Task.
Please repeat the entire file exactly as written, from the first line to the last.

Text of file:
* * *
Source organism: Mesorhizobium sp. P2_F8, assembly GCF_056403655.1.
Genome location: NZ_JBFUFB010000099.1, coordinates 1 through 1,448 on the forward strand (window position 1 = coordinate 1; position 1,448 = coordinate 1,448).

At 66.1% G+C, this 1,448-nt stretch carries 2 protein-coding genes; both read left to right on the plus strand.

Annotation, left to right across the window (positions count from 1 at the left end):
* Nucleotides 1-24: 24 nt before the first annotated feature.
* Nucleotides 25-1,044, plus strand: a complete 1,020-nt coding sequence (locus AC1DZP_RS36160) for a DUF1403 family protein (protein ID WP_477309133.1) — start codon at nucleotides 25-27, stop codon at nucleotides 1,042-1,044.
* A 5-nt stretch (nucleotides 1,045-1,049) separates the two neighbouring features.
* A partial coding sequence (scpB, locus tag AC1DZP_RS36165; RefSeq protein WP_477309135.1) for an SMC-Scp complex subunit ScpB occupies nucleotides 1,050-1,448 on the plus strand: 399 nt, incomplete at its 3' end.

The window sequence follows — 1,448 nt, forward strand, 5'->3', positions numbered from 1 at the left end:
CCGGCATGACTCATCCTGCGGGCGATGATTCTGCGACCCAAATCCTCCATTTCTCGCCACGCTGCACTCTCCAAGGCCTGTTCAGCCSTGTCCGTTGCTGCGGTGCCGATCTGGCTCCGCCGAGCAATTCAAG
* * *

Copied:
Source organism: Mesorhizobium sp. P2_F8, assembly GCF_056403655.1.
Genome location: NZ_JBFUFB010000099.1, coordinates 1 through 1,448 on the forward strand (window position 1 = coordinate 1; position 1,448 = coordinate 1,448).

At 66.1% G+C, this 1,448-nt stretch carries 2 protein-coding genes; both read left to right on the plus strand.

Annotation, left to right across the window (positions count from 1 at the left end):
* Nucleotides 1-24: 24 nt before the first annotated feature.
* Nucleotides 25-1,044, plus strand: a complete 1,020-nt coding sequence (locus AC1DZP_RS36160) for a DUF1403 family protein (protein ID WP_477309133.1) — start codon at nucleotides 25-27, stop codon at nucleotides 1,042-1,044.
* A 5-nt stretch (nucleotides 1,045-1,049) separates the two neighbouring features.
* A partial coding sequence (scpB, locus tag AC1DZP_RS36165; RefSeq protein WP_477309135.1) for an SMC-Scp complex subunit ScpB occupies nucleotides 1,050-1,448 on the plus strand: 399 nt, incomplete at its 3' end.

The window sequence follows — 1,448 nt, forward strand, 5'->3', positions numbered from 1 at the left end:
CCGGCATGACTCATCCTGCGGGCGATGATTCTGCGACCCAAATCCTCCATTTCTCGCCACGCTGCACTCTCCAAGGCCTGTTCAGCCSTGTCCGTTGCTGCGGTGCCGATCTGGCTCCGCCGAGCAATTCAAG